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9.5.4 Gaussians On Surface Tesserae Simulate HYdrostatic Pressure (GOSTSHYP)

(April 13, 2024)

The Gaussians On Surface Tesserae Simulate HYdrostatic Pressure (GOSTSHYP) method, which was introduced by Scheurer and co-workers, 1087 Scheurer M. et al.
J. Chem. Theory Comput.
(2021), 17, pp. 583.
overcomes the problems associated with the mechanochemical models of pressure, i.e. HCFF and X-HCFF. GOSTSHYP uses a uniform field of Gaussian potentials that is placed on the tessellated molecular surface and that compresses the electron density. Each Gaussian potential G${}_{j}$ has the form

 $G_{j}=p_{j}\cdot\exp\left(-w_{j}(\textbf{r}-\textbf{r}_{0})^{2}\right)$ (9.43)

During the GOSTSHYP routine, the parameters of the Gaussian potentials, $p_{j}$ and $w_{j}$, are adjusted such that a user-defined pressure is applied. Atoms and molecules can be treated, and the pressure-induced increase in the electronic energy is physically sound. During the SCF, the energy expression takes the form

 $\displaystyle E_{\text{GOSTSHYP}}$ $\displaystyle=\sum_{j}E_{j}=\sum_{j}\int G_{j}(\textbf{r})\rho(\textbf{r})d% \textbf{r}$ $\displaystyle=\sum_{j}\sum_{\mu,\nu}\sum_{a}\left<\chi_{\mu}|G_{j}|\chi_{\nu}% \right>c_{\mu a}^{*}c_{\nu a}$ (9.44)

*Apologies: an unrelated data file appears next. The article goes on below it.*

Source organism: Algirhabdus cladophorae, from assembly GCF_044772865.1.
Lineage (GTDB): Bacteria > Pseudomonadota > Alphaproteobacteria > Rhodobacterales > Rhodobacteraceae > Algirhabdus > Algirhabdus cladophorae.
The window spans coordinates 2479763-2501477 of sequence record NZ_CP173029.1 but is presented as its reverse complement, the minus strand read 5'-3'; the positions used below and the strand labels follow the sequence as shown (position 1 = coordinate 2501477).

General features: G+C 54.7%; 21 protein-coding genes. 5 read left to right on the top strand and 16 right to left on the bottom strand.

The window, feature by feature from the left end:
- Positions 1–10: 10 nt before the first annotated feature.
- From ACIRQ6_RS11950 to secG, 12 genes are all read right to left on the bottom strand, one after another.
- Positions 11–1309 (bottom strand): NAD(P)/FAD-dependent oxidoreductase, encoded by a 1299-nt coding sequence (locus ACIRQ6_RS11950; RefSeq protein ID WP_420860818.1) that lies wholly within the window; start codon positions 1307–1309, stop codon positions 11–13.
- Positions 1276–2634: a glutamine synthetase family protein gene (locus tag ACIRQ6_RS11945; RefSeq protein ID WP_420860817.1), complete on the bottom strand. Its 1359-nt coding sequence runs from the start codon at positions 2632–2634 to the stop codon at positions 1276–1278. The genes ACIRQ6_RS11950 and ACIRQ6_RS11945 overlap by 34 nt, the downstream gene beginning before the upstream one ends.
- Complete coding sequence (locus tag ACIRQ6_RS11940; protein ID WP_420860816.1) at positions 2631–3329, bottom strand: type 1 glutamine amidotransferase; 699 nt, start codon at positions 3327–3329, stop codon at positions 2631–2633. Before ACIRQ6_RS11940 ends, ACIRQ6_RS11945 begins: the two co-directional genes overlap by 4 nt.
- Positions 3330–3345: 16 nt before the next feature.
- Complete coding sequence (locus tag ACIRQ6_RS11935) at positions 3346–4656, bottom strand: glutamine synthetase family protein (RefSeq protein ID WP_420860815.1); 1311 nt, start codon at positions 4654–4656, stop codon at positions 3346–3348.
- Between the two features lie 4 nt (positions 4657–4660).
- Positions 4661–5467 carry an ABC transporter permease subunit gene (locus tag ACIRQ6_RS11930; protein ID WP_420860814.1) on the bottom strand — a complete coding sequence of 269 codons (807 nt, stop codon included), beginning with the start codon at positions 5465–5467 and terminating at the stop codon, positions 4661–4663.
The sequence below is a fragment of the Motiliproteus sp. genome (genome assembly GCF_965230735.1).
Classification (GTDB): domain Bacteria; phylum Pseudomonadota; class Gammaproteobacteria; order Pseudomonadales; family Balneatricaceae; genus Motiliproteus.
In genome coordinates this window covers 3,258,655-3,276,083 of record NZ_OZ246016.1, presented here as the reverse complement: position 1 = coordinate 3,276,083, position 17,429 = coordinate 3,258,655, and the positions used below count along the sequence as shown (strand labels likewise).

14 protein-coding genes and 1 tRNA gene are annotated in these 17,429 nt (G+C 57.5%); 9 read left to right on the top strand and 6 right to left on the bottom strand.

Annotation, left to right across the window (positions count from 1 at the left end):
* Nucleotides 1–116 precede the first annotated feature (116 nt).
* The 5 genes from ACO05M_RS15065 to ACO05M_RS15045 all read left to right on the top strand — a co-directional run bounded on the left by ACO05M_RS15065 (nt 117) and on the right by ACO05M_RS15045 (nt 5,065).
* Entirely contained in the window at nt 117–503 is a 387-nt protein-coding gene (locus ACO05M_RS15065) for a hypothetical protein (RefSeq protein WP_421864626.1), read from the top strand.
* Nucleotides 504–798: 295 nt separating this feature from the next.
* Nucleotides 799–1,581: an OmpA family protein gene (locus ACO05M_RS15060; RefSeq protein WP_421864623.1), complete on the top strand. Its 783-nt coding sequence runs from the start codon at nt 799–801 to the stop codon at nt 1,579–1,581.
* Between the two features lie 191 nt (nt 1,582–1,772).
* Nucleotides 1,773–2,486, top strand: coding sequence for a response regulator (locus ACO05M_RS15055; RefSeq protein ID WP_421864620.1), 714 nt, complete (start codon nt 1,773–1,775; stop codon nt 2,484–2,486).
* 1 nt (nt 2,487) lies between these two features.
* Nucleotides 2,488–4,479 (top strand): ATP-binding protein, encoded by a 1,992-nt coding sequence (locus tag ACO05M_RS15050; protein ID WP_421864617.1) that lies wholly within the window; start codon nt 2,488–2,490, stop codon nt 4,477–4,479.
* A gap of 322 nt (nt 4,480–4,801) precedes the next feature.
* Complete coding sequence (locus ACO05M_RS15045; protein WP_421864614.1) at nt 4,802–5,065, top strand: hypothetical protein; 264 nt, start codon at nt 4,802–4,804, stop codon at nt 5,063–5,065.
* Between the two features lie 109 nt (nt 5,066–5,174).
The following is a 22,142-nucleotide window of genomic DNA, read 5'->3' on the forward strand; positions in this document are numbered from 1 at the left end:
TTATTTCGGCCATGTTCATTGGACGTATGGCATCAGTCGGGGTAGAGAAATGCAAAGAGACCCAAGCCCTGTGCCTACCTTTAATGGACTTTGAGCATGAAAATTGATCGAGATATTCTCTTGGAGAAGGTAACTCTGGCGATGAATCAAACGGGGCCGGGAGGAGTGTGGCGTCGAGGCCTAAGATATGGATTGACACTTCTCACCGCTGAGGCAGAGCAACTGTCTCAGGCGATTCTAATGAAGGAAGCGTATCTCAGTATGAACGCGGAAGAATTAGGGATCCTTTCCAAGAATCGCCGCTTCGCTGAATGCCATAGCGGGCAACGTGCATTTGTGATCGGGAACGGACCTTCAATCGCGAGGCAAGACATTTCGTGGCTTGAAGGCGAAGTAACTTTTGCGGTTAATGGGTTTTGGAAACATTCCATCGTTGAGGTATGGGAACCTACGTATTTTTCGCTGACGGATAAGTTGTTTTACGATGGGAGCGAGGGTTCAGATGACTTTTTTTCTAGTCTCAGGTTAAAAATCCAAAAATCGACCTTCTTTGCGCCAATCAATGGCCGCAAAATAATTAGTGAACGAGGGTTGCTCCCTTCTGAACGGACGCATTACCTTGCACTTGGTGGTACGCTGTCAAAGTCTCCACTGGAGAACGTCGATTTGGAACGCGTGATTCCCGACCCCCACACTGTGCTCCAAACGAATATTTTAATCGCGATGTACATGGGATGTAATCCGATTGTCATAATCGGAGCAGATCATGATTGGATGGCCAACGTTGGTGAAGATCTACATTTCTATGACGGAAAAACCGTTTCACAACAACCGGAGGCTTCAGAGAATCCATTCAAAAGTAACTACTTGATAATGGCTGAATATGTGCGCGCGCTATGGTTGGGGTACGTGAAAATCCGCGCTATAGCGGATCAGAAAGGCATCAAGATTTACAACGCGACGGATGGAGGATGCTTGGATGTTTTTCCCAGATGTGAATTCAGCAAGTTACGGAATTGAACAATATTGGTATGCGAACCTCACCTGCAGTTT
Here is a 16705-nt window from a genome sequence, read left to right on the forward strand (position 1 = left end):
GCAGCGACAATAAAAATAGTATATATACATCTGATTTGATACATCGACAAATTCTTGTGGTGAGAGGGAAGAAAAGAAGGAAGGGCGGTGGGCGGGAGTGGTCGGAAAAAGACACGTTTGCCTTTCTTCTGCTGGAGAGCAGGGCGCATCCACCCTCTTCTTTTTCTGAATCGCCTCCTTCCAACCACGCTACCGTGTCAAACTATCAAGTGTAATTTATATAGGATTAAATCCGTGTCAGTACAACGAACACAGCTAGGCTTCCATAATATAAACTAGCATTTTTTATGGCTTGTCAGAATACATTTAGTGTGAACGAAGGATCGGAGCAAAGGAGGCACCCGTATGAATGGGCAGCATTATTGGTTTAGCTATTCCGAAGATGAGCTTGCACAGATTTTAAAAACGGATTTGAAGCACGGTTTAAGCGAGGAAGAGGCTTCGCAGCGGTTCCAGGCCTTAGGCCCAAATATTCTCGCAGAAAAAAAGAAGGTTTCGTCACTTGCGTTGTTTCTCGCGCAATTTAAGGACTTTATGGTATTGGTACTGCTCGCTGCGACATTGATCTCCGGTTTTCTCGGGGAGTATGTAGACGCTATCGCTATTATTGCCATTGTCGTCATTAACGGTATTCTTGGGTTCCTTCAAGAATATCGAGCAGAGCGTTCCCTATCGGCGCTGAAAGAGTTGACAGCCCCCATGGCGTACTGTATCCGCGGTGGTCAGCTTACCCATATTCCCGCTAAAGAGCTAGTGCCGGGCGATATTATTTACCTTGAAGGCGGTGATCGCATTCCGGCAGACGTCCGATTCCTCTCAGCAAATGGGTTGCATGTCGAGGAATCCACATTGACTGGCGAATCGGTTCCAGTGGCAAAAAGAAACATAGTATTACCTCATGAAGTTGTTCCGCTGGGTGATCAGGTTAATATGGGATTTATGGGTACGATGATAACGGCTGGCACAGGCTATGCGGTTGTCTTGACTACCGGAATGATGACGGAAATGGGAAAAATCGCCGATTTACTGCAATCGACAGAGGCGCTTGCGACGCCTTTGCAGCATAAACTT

Due to the availability of nuclear gradients, geometry optimizations under pressure using the GOSTSHYP model are possible. At present, GOSTSHYP is implemented at the SCF level, allowing calculations with Hartree-Fock and Density Functional Theory (DFT).

For good performance GOSTSHYP needs relatively large amounts of available RAM. If not enough available RAM is detected, GOSTSHYP will switch to a memory efficient algorithm at the cost of performance, a warning containing the needed amount of RAM for better performance will be printed in the output.

We found, that at the edges between the tessellation spheres of two atoms "negative amplitudes" $p_{j}$ may appear. Since those would lead to nonphysical attractive pressure potentials they are generally blacklisted in GOSTSHYP calculations. This however leads to instabilities within SCF calculations. We found that negative amplitudes appear very rarely for VDW-scaling factors larger than $1.5$ but become more likely to appear for smaller scaling factors. Thus we recommend to use a scaling factor of at least $1.5$ in GOSTSHYP calculations.

Example 9.17  Geometry optimization of cyclopentadiene and ethylene under a pressure of 40 GPa using the GOSTSHYP model

$molecule 0 1 C 1.1148422354 -0.6418674001 0.7279292386 C 1.1148422354 -0.6418674001 -0.7279292386 C 0.5936432126 0.5363396649 1.1772168767 C -2.0464511598 -0.6129291257 0.6711240568 C -2.0464511598 -0.6129291257 -0.6711240568 C 0.5936432126 0.5363396649 -1.1772168767 C 0.2915208637 1.4128825196 0.0000000000 H 0.9756522868 2.2894492537 0.0000000000 H -0.7374232239 1.8214336422 0.0000000000 H 1.4681344173 -1.4690333337 -1.3527755131 H 1.4681344173 -1.4690333337 1.3527755131 H -2.3879086093 0.2541525765 1.2531118994 H -1.7231567891 -1.4887031107 1.2461940178 H -1.7231567891 -1.4887031107 -1.2461940178 H -2.3879086093 0.2541525765 -1.2531118994 H 0.4773764265 0.8454441265 2.2200767812 H 0.4773764265 0.8454441265 -2.2200767812$end

$rem JOBTYPE opt METHOD pbe BASIS cc-pvdz GEOM_OPT_MAX_CYCLES 150 SCF_ALGORITHM diis_gdm MAX_SCF_CYCLES 150 USE_LIBQINTS 1 GEN_SCFMAN 1 DISTORT 1$end

$distort model gostshyp pressure 40000 npoints_heavy 302 npoints_hydrogen 302 scaling 1.8$end